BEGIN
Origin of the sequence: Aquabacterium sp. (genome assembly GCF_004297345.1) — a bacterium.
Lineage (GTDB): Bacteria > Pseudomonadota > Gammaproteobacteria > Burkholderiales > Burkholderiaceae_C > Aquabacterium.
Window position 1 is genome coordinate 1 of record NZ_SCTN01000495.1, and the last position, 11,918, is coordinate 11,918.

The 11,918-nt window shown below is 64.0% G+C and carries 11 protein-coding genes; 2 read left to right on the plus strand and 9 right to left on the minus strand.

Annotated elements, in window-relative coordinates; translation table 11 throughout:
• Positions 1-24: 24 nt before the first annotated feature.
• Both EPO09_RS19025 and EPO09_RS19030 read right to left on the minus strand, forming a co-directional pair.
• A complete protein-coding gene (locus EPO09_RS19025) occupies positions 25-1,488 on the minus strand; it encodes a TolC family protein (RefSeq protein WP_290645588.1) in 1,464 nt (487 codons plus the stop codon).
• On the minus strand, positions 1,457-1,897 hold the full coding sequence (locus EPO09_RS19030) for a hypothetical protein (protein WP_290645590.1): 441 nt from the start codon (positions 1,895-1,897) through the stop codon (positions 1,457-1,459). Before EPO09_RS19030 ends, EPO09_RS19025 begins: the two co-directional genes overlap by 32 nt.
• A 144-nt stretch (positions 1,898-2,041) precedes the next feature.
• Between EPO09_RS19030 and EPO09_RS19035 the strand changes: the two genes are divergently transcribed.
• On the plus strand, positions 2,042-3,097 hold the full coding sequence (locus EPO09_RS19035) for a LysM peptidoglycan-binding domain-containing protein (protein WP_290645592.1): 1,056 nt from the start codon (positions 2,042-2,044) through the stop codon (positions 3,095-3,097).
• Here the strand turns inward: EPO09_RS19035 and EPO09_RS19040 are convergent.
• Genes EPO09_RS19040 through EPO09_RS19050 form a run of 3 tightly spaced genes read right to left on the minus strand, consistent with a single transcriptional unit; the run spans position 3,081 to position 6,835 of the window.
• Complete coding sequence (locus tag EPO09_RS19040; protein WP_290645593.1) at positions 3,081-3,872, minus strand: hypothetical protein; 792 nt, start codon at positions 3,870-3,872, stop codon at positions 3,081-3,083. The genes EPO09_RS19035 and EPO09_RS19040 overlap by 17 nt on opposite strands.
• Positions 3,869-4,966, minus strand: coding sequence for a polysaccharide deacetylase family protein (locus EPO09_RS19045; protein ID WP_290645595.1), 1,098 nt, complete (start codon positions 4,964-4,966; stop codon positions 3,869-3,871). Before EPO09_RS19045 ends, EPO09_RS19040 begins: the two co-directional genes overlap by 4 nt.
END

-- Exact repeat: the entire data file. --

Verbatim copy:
Origin of the sequence: Aquabacterium sp. (genome assembly GCF_004297345.1) — a bacterium.
Lineage (GTDB): Bacteria > Pseudomonadota > Gammaproteobacteria > Burkholderiales > Burkholderiaceae_C > Aquabacterium.
Window position 1 is genome coordinate 1 of record NZ_SCTN01000495.1, and the last position, 11,918, is coordinate 11,918.

The 11,918-nt window shown below is 64.0% G+C and carries 11 protein-coding genes; 2 read left to right on the plus strand and 9 right to left on the minus strand.

Annotated elements, in window-relative coordinates; translation table 11 throughout:
• Positions 1-24: 24 nt before the first annotated feature.
• Both EPO09_RS19025 and EPO09_RS19030 read right to left on the minus strand, forming a co-directional pair.
• A complete protein-coding gene (locus EPO09_RS19025) occupies positions 25-1,488 on the minus strand; it encodes a TolC family protein (RefSeq protein WP_290645588.1) in 1,464 nt (487 codons plus the stop codon).
• On the minus strand, positions 1,457-1,897 hold the full coding sequence (locus EPO09_RS19030) for a hypothetical protein (protein WP_290645590.1): 441 nt from the start codon (positions 1,895-1,897) through the stop codon (positions 1,457-1,459). Before EPO09_RS19030 ends, EPO09_RS19025 begins: the two co-directional genes overlap by 32 nt.
• A 144-nt stretch (positions 1,898-2,041) precedes the next feature.
• Between EPO09_RS19030 and EPO09_RS19035 the strand changes: the two genes are divergently transcribed.
• On the plus strand, positions 2,042-3,097 hold the full coding sequence (locus EPO09_RS19035) for a LysM peptidoglycan-binding domain-containing protein (protein WP_290645592.1): 1,056 nt from the start codon (positions 2,042-2,044) through the stop codon (positions 3,095-3,097).
• Here the strand turns inward: EPO09_RS19035 and EPO09_RS19040 are convergent.
• Genes EPO09_RS19040 through EPO09_RS19050 form a run of 3 tightly spaced genes read right to left on the minus strand, consistent with a single transcriptional unit; the run spans position 3,081 to position 6,835 of the window.
• Complete coding sequence (locus tag EPO09_RS19040; protein WP_290645593.1) at positions 3,081-3,872, minus strand: hypothetical protein; 792 nt, start codon at positions 3,870-3,872, stop codon at positions 3,081-3,083. The genes EPO09_RS19035 and EPO09_RS19040 overlap by 17 nt on opposite strands.
• Positions 3,869-4,966, minus strand: coding sequence for a polysaccharide deacetylase family protein (locus EPO09_RS19045; protein ID WP_290645595.1), 1,098 nt, complete (start codon positions 4,964-4,966; stop codon positions 3,869-3,871). Before EPO09_RS19045 ends, EPO09_RS19040 begins: the two co-directional genes overlap by 4 nt.